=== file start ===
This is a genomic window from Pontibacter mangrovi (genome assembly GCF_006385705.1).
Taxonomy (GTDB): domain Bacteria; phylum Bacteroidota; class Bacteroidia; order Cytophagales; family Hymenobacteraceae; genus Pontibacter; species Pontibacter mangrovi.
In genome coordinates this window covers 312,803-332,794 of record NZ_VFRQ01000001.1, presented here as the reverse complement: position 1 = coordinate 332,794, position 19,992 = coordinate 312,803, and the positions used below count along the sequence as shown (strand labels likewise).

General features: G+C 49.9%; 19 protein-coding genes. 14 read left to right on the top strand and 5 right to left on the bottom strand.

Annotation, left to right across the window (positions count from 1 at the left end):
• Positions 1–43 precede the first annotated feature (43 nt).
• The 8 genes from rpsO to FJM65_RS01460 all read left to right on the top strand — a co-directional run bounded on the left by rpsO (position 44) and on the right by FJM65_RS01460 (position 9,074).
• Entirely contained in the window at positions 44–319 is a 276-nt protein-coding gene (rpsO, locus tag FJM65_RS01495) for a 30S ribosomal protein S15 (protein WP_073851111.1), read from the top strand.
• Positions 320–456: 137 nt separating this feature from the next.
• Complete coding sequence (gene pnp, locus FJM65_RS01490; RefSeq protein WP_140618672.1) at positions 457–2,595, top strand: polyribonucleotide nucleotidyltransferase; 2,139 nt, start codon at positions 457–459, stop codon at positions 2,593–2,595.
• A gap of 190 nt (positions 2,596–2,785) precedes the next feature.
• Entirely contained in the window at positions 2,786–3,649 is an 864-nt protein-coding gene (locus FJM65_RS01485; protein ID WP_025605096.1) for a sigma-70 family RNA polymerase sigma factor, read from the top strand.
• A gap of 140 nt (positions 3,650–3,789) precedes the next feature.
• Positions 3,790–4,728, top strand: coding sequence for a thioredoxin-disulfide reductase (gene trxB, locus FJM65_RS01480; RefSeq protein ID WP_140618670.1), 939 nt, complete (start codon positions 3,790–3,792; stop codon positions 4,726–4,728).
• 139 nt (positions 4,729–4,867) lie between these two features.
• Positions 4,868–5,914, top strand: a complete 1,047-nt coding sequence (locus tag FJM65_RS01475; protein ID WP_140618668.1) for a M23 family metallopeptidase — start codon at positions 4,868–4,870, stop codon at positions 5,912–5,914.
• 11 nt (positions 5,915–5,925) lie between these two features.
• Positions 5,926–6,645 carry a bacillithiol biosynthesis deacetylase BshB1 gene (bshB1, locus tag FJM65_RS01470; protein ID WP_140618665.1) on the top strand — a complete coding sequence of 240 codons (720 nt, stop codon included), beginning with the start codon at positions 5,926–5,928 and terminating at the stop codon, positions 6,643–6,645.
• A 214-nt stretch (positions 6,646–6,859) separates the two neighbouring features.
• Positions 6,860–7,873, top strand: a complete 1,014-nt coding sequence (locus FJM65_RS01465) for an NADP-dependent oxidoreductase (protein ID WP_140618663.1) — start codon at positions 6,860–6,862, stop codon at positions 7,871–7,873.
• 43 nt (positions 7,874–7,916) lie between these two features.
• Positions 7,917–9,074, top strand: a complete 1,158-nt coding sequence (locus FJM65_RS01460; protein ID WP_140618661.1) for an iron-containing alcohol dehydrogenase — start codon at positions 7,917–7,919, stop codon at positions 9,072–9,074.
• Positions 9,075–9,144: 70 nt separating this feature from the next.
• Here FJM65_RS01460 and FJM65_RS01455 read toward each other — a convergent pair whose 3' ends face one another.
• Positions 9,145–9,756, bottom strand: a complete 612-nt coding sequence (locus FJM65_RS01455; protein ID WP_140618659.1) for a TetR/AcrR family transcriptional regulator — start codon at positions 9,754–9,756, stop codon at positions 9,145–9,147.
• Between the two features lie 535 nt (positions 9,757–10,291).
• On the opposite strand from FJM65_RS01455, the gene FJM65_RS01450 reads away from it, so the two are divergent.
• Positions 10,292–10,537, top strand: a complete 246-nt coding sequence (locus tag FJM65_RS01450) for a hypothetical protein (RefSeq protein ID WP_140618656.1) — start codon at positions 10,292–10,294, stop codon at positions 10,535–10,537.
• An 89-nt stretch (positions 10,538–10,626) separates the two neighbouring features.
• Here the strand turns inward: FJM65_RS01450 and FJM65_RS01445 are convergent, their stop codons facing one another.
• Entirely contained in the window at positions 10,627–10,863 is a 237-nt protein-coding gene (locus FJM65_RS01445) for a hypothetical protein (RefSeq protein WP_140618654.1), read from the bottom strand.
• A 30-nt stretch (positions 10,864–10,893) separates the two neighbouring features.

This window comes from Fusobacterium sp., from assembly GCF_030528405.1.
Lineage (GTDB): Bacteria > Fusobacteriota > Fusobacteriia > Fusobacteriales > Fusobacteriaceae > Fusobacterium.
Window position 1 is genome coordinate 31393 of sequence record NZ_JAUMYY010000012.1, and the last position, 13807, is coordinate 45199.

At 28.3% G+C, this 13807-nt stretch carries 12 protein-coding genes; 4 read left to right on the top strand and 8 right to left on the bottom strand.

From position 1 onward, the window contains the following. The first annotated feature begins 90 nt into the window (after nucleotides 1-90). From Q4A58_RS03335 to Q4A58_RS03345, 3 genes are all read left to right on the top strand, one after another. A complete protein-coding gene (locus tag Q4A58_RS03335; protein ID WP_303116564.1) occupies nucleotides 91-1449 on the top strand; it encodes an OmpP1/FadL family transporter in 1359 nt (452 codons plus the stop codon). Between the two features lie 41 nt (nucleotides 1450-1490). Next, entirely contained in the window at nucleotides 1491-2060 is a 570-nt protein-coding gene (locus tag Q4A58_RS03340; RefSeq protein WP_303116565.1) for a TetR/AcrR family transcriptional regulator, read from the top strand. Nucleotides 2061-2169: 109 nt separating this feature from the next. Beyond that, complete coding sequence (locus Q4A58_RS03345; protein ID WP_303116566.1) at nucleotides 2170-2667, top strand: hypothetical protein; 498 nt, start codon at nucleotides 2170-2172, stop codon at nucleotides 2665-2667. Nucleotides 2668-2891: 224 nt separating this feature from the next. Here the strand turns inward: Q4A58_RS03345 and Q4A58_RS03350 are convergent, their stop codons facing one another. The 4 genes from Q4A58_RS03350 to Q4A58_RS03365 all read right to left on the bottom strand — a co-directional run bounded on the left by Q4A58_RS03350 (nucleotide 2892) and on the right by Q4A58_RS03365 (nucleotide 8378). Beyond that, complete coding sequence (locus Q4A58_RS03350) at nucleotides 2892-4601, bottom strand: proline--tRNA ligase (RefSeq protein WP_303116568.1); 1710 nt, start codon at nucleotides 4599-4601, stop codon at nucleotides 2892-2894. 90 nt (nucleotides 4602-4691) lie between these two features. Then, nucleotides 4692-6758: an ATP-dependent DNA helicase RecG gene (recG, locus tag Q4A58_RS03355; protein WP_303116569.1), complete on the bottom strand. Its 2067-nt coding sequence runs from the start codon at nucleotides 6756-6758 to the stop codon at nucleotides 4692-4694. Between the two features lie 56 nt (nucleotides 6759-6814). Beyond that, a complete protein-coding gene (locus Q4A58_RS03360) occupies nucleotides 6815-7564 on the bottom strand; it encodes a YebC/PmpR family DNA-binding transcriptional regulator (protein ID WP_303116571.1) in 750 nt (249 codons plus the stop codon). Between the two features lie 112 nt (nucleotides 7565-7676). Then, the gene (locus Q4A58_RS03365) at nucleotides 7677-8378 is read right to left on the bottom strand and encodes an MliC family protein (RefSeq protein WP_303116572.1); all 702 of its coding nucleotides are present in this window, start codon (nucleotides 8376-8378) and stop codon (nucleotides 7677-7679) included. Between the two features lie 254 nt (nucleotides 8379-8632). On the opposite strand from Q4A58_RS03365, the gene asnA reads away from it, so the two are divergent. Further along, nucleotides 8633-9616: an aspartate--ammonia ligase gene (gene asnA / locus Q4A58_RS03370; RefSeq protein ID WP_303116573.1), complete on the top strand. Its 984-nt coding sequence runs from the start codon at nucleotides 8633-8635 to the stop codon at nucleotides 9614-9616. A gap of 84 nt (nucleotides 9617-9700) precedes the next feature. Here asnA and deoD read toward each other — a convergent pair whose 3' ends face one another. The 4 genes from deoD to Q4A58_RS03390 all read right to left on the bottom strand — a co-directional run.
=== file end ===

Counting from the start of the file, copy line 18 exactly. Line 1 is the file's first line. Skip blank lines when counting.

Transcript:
• Positions 5,926–6,645 carry a bacillithiol biosynthesis deacetylase BshB1 gene (bshB1, locus tag FJM65_RS01470; protein ID WP_140618665.1) on the top strand — a complete coding sequence of 240 codons (720 nt, stop codon included), beginning with the start codon at positions 5,926–5,928 and terminating at the stop codon, positions 6,643–6,645.